Fully-fledged?

My oldest child has left the family fold to enter another as an exchange student. She didn’t go off to college like her friends. She is not able to come home for holidays, and we won’t be invited for Family Weekend. In fact, we have been asked not to visit at all. It is essential to her survival and her happiness to bond with her new family and adapt to life in a foreign country. I get all that, I was once an exchange student myself. But now I am the parent letting go for the next ten months. And things look different from this perspective.

I know I’ll miss her, I already do. But as every parent must ask as they wave goodbye is this: did I prepare my child? Is she ready to deal with difficulties far from my shoulder to lean on? Did I do everything I could, and did I do it right?

My guess is I didn’t. How could I have? I don’t know what she will face any more than my parents did. But I covered the bases. She knows how to work for a grade and how to research what she doesn’t know. She can cook a meal, sort laundry, and tell a hammer from a screwdriver. She knows a few outdoor survival skills, and that whining is not an option when things don’t go as expected. And, once burned, not to leave your wallet in a public bathroom, and expect it to be there when you realize your mistake!

Yet there is that life-passing-before-my-eyes feeling, and a list emerges with things I should have taught her, and things I couldn’t teach her, like how to fix a flat tire or to quit biting her fork…please. There is more that I can’t change, but it’s not too late for me to learn something. My job now is to listen when she calls, and not ask if she is still wearing her retainer at night, to appreciate that my work is done and to admire her beautiful wings.

It’s time to close my eyes and believe, so we can both jump.

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21 thoughts on “Fully-fledged?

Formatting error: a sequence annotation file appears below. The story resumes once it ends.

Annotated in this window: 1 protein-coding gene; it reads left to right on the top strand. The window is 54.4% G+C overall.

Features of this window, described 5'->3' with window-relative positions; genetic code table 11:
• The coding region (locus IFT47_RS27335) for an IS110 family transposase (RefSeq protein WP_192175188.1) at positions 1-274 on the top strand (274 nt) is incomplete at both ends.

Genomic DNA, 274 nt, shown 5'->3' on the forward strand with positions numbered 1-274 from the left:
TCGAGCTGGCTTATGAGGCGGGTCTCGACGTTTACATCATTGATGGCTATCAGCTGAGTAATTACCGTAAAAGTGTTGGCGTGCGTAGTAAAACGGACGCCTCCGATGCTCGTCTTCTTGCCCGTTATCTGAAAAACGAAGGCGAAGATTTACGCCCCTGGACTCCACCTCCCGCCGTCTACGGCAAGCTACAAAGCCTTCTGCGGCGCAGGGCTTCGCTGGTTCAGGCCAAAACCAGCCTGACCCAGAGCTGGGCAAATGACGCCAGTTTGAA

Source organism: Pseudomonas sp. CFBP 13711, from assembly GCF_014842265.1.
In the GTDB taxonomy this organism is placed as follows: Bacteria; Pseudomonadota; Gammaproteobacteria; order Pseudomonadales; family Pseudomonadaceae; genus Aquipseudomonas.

1. I can tell from your heartfelt description that you HAVE done a wonderful job- the best you could do. Your daughter is blessed. She, I’m sure, will thrive in this new experience and you both will grow into this new stage of being mother/daughter.

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  2. Like everyone else, it sounds like you prepared her well. She’ll learn many more lessons abroad. I hope she hangs onto her wallet. :) Good luck adjusting too. Are you allowed to Skype and stuff? I studied in Italy and I remember those important calls, but was shielded from the cost my parents paid for them. Now, it seems like it would be less painful – cost wise anyway.

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  3. ah, yes….you know i am in a similar boat, even though my son is only 1,5 hours drive south of here….but i did ask the same sort of questions- did i do enough to prepare him, did i love him enough and let him feel that, will some of those life lessons finally be remembered at the right moment….He does not have a host family to bond with, and i have resisted the urge to text him every half hour. I know my job is done, yet it is never really done.
    Thank you for writing it down so eloquently.

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  4. I’m sure she’ll have a super time and it will definitely be character-building. I au paired in Paris and what a year that was. I still recall so much of it like the time I walked from south to north listening to the Beegees. It’s very character-building. best of luck to your daughter.

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  5. Such a lovely post, Julie, and one I can relate to so well. I’ve got one off at college, another on the verge, kids driving all of a sudden – so many new and potentially hazardous things and after a point we can’t protect them and have to leave it up to them and hope we’ve taught them well. But it ain’t easy! :)

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